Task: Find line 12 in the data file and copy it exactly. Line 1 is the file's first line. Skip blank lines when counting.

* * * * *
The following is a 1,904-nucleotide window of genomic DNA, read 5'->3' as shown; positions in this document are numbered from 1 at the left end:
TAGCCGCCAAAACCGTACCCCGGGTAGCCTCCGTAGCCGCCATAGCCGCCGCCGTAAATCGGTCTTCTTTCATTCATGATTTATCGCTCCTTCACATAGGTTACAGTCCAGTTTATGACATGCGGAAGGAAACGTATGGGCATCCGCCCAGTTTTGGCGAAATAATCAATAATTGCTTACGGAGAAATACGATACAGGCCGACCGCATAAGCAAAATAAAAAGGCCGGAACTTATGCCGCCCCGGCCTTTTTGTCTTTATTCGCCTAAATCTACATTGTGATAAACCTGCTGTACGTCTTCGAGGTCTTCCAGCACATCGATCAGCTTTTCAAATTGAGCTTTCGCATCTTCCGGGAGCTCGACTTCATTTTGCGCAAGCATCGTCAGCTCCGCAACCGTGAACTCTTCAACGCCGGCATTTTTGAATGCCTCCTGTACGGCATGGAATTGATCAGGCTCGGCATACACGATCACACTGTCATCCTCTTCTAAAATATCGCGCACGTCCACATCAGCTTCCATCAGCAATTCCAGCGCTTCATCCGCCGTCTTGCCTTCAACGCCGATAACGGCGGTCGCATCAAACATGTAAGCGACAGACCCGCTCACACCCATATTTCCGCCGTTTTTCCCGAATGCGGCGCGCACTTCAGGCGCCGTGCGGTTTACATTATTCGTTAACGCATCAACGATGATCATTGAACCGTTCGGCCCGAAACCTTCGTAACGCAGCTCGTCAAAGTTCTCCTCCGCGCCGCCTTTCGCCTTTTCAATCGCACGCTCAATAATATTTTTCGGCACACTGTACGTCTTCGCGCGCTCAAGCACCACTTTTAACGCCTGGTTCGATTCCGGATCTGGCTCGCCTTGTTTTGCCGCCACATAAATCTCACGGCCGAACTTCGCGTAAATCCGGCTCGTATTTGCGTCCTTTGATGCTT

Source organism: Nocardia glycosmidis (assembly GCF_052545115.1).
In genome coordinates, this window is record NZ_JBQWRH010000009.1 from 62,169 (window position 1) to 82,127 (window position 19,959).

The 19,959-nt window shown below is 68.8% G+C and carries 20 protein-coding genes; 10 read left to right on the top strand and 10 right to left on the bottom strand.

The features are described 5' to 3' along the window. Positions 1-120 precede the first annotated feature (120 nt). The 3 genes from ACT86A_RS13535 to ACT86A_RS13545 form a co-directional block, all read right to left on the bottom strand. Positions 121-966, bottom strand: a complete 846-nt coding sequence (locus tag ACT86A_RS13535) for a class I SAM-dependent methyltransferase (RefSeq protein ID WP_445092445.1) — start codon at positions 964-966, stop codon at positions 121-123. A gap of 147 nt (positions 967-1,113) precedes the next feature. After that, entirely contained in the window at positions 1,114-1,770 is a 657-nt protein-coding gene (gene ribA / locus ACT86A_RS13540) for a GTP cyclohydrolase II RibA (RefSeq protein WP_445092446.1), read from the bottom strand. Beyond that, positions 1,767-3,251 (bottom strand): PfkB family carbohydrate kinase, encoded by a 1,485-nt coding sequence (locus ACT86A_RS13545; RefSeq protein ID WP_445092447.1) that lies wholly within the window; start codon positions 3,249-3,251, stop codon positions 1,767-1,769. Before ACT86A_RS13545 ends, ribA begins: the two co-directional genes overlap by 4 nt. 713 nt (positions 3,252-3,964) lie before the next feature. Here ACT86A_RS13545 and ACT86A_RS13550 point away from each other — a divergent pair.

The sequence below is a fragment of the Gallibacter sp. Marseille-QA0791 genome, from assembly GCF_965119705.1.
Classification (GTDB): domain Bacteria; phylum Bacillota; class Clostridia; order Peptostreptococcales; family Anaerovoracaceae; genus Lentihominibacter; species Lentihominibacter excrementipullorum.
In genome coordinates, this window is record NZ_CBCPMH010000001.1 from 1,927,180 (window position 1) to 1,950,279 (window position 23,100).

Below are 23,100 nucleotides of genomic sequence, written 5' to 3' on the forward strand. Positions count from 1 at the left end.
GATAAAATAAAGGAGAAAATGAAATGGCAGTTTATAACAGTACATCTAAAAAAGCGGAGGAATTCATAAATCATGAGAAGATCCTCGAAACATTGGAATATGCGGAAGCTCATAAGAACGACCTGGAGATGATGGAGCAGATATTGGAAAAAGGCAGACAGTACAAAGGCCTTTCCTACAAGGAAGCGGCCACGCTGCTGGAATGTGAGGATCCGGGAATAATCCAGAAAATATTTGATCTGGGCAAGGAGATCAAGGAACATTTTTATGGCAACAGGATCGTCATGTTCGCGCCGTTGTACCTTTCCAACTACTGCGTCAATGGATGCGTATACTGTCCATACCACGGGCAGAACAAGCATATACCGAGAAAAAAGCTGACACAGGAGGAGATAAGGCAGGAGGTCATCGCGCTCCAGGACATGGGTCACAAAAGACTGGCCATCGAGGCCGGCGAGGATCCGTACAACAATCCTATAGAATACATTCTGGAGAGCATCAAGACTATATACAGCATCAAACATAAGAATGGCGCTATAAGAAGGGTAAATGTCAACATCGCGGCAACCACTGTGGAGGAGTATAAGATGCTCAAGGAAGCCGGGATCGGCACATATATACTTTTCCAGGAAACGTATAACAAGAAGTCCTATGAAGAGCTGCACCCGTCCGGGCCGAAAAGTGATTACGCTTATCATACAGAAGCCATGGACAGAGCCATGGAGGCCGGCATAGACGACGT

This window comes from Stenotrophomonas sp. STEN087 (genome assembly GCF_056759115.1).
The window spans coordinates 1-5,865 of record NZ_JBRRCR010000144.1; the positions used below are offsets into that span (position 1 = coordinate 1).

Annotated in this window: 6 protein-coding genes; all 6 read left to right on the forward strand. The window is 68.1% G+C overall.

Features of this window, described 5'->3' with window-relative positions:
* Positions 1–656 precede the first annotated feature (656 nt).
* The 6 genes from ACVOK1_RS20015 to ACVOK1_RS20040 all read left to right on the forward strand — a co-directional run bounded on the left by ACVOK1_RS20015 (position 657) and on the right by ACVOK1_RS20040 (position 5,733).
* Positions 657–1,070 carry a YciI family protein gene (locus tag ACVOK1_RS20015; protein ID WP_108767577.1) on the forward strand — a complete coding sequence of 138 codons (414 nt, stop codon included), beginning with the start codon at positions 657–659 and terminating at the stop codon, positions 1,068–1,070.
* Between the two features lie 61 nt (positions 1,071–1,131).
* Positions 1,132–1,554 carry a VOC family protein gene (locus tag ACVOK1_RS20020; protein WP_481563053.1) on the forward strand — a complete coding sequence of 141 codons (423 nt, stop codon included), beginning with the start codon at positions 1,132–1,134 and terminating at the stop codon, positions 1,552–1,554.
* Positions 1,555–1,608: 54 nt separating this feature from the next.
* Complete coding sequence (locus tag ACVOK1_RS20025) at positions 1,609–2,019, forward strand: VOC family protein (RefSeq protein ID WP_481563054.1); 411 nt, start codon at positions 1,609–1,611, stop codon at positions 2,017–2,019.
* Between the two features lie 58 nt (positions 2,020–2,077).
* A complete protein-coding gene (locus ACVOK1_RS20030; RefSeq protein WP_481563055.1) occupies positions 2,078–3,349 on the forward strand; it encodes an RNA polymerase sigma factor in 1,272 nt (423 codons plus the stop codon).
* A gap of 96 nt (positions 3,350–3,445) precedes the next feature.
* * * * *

This window comes from Stenotrophomonas sp. STEN087 (genome assembly GCF_056759115.1).